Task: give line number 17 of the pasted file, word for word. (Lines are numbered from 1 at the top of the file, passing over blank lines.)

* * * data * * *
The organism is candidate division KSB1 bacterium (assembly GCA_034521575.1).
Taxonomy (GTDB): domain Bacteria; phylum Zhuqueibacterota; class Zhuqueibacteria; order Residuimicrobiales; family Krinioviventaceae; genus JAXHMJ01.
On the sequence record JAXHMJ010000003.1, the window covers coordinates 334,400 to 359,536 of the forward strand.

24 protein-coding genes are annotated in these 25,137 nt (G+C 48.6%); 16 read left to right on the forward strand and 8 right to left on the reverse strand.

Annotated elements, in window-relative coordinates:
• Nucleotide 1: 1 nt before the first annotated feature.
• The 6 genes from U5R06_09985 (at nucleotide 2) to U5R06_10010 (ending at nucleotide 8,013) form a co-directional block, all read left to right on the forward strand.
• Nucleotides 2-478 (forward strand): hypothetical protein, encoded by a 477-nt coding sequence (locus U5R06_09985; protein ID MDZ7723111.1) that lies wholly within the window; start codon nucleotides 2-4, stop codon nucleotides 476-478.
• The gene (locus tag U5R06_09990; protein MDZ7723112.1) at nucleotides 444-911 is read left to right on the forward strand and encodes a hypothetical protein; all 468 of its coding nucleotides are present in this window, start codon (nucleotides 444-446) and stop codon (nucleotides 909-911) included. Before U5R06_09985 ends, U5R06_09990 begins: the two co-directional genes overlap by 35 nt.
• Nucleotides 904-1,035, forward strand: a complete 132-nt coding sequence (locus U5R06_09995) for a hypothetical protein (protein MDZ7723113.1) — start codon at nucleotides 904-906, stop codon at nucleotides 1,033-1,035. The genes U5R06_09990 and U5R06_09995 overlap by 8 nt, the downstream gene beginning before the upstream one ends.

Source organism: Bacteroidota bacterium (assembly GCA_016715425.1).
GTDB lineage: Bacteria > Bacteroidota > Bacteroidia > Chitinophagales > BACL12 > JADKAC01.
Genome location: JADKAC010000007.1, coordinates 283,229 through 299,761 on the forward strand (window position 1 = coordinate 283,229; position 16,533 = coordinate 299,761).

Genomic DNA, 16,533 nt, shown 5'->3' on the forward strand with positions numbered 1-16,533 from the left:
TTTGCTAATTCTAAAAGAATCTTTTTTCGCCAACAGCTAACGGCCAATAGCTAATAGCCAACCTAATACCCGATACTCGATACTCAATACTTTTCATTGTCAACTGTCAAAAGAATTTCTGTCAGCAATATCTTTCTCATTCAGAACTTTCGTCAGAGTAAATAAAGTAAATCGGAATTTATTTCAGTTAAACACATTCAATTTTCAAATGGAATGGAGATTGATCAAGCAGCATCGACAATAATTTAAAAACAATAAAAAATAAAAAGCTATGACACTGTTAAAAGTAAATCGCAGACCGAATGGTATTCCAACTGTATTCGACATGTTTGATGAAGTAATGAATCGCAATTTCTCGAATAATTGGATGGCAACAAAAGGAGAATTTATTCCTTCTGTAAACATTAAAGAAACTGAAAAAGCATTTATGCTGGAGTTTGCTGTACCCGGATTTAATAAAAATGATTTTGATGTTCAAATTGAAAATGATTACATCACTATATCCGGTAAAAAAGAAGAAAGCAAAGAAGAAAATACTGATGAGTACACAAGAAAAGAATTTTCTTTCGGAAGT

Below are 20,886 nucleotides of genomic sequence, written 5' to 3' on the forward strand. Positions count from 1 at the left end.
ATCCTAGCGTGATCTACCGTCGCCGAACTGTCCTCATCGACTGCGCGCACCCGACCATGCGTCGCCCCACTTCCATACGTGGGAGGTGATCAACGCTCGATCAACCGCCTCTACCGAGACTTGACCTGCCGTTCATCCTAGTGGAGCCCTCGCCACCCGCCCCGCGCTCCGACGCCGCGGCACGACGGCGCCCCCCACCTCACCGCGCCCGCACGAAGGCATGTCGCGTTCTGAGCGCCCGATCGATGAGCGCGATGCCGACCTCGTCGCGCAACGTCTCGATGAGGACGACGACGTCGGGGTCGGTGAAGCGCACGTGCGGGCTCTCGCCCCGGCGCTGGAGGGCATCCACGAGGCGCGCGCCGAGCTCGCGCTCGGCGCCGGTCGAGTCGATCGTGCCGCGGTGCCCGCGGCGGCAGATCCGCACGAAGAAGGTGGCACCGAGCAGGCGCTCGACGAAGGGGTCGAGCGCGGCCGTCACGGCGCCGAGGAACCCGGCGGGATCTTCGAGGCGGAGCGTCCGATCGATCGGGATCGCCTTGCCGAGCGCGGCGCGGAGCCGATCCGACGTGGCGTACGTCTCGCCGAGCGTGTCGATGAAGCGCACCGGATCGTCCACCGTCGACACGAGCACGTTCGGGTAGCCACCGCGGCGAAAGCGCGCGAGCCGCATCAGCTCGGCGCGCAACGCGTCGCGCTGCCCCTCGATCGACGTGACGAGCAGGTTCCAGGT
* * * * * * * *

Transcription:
ATCCTAGCGTGATCTACCGTCGCCGAACTGTCCTCATCGACTGCGCGCACCCGACCATGCGTCGCCCCACTTCCATACGTGGGAGGTGATCAACGCTCGATCAACCGCCTCTACCGAGACTTGACCTGCCGTTCATCCTAGTGGAGCCCTCGCCACCCGCCCCGCGCTCCGACGCCGCGGCACGACGGCGCCCCCCACCTCACCGCGCCCGCACGAAGGCATGTCGCGTTCTGAGCGCCCGATCGATGAGCGCGATGCCGACCTCGTCGCGCAACGTCTCGATGAGGACGACGACGTCGGGGTCGGTGAAGCGCACGTGCGGGCTCTCGCCCCGGCGCTGGAGGGCATCCACGAGGCGCGCGCCGAGCTCGCGCTCGGCGCCGGTCGAGTCGATCGTGCCGCGGTGCCCGCGGCGGCAGATCCGCACGAAGAAGGTGGCACCGAGCAGGCGCTCGACGAAGGGGTCGAGCGCGGCCGTCACGGCGCCGAGGAACCCGGCGGGATCTTCGAGGCGGAGCGTCCGATCGATCGGGATCGCCTTGCCGAGCGCGGCGCGGAGCCGATCCGACGTGGCGTACGTCTCGCCGAGCGTGTCGATGAAGCGCACCGGATCGTCCACCGTCGACACGAGCACGTTCGGGTAGCCACCGCGGCGAAAGCGCGCGAGCCGCATCAGCTCGGCGCGCAACGCGTCGCGCTGCCCCTCGATCGACGTGACGAGCAGGTTCCAGGT